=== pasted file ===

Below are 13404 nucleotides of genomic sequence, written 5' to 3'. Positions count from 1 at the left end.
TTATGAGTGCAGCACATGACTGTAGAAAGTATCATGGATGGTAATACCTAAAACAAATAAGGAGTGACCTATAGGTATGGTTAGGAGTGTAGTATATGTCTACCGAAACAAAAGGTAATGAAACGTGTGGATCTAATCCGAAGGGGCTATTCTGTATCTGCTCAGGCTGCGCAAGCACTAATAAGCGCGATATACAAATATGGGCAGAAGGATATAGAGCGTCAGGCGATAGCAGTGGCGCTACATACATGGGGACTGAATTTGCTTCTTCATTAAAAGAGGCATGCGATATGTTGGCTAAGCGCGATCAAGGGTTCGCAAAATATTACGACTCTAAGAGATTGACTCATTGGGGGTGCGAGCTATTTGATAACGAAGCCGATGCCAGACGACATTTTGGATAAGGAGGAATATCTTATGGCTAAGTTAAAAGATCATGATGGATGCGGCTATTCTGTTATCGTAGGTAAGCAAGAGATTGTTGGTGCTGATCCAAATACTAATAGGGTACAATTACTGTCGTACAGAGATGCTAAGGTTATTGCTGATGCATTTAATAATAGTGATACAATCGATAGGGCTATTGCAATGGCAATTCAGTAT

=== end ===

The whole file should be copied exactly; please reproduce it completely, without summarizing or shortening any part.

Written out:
Below are 13404 nucleotides of genomic sequence, written 5' to 3'. Positions count from 1 at the left end.
TTATGAGTGCAGCACATGACTGTAGAAAGTATCATGGATGGTAATACCTAAAACAAATAAGGAGTGACCTATAGGTATGGTTAGGAGTGTAGTATATGTCTACCGAAACAAAAGGTAATGAAACGTGTGGATCTAATCCGAAGGGGCTATTCTGTATCTGCTCAGGCTGCGCAAGCACTAATAAGCGCGATATACAAATATGGGCAGAAGGATATAGAGCGTCAGGCGATAGCAGTGGCGCTACATACATGGGGACTGAATTTGCTTCTTCATTAAAAGAGGCATGCGATATGTTGGCTAAGCGCGATCAAGGGTTCGCAAAATATTACGACTCTAAGAGATTGACTCATTGGGGGTGCGAGCTATTTGATAACGAAGCCGATGCCAGACGACATTTTGGATAAGGAGGAATATCTTATGGCTAAGTTAAAAGATCATGATGGATGCGGCTATTCTGTTATCGTAGGTAAGCAAGAGATTGTTGGTGCTGATCCAAATACTAATAGGGTACAATTACTGTCGTACAGAGATGCTAAGGTTATTGCTGATGCATTTAATAATAGTGATACAATCGATAGGGCTATTGCAATGGCAATTCAGTAT